That more of less chiseled the whole idea of intellectualism from Karl Kraus to Theodore Rozak – the idea to me is novel, as it suggest anyone could be an intellectual and the vocation doesn’t really demand any skills beyond being a common sense thinker; I know intellectualism may still be perceived as an elitist guild for clever dilettantes, savants, writers, social critiques, philosopher kings and generally people who really do very little beyond consuming large cups of coffee and talking alot of nonsense. It suffers the same indolent tag of blogging, only it carries with it a certain À la recherche du temps perdu “life of disippation” texture about it which lends it’self flippant and even deserving of being considered inconsequential.

But I disagree, even if others insist on narrowing the field of possibilities by proclaiming no end. The sun rises and sets only in the corridors of power such as parliament; that’s like saying since Chimpazees were the first species to be blasted into space, they’re set to conquer this new frontier called outer space. 

Duhhhhh! Do you see any monkeys working for NASA designing rockets to journey to Mars? My point is primates were just there for the ride; in the same way, no one denies Parliament may be the physical locale where laws are regularly tabled and enacted; but it’s certainly doesn’t have a monopoly on good ideas and it’s hold on being a happening place where smart people regularly mash to produce good ideas for change is even less assured.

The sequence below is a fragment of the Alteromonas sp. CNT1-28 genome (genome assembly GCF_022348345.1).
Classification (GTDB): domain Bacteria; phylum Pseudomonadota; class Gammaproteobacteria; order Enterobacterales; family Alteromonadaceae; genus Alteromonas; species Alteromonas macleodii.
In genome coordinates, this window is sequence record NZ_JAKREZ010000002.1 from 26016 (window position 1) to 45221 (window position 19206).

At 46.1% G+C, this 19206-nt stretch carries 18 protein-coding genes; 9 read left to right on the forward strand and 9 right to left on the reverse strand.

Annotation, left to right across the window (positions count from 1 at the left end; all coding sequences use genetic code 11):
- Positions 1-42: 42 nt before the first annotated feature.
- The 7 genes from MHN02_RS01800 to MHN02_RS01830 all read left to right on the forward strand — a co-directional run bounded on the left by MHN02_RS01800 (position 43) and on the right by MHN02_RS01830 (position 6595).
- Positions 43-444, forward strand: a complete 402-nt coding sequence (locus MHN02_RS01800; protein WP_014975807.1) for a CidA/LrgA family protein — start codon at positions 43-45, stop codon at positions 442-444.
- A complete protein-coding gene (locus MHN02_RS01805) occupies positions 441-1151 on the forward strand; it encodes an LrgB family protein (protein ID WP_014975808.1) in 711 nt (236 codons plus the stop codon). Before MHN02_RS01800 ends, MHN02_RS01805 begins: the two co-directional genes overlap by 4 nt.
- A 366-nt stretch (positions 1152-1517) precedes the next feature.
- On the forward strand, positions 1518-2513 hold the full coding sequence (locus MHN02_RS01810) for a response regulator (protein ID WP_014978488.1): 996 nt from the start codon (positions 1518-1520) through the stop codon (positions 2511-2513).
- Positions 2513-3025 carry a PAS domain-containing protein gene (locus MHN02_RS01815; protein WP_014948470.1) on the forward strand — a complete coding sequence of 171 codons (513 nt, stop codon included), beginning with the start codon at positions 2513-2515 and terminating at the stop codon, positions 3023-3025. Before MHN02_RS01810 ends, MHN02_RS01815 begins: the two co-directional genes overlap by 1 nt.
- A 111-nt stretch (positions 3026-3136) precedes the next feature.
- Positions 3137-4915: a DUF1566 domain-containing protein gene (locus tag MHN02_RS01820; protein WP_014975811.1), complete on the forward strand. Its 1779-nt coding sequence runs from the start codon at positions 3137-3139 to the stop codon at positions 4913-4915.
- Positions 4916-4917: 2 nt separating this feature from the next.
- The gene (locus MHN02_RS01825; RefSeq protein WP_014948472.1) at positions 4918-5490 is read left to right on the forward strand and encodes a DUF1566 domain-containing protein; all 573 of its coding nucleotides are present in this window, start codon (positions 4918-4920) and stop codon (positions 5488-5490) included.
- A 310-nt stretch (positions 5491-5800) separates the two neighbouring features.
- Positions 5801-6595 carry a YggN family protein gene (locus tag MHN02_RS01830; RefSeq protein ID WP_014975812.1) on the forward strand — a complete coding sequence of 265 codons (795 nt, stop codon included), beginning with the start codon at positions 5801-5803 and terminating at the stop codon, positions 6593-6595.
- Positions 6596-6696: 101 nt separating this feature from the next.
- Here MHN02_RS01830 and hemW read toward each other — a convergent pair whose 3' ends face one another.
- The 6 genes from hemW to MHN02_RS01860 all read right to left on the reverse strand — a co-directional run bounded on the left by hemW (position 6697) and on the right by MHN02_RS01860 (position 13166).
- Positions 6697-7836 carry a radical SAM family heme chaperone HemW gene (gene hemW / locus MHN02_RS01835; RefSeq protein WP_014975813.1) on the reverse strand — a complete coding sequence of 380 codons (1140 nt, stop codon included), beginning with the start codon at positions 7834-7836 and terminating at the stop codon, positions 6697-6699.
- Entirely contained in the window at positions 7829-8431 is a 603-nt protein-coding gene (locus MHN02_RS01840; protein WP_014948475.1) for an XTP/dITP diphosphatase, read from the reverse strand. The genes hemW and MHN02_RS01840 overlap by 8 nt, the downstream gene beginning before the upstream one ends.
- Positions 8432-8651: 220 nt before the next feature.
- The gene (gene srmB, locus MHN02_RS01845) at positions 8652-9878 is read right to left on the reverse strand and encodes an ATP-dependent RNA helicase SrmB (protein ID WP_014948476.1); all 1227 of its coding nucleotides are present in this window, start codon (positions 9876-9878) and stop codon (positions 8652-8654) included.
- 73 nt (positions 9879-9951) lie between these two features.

It’s easy to confuse the thunder clap with the lightning. Truth remains, one doesn’t get there in one bound. And it has to be noted that so much of what we term “real change” actually begins with simple conversations.

Doesn’t matter whether it’s experimental architecture like the Bauhaus movement; a knot of geeks in Silicon Valley who consider Bill Gates as a reincarnation of Darth Vader. Or even the Santa Fe black arts fraternity who used to discussed fringe math; even Jazz, politics or serious gaming – it matter little what’s the topic of conversation.

My point is for there to be real and not bullshit social progress; these Bohemian encalves must not only be encouraged to take root, but if possible they should even be nourished so that linkages and networks can radiate out to add value to the ongoing social narrative – as those are really the places where things are happening and not parliament – only because there’s infinitely more room for improvisation, experimentation and in cummulative terms more brains there. 

The sort of intelligent conversation in which one starts with a willingness to become a slightly different person. And that is something, that will never happen in Parliament.

Perhaps that’s why so many new social movements have the word ‘cafe’ in their titles – and if one really takes the trouble to waste time soaking up the cultural attributes of really happening firms like Google, Apple and Microsoft, God forbid, they want nothing to do with the moribund way of Parliament, Politburo or even our so called Great Hall.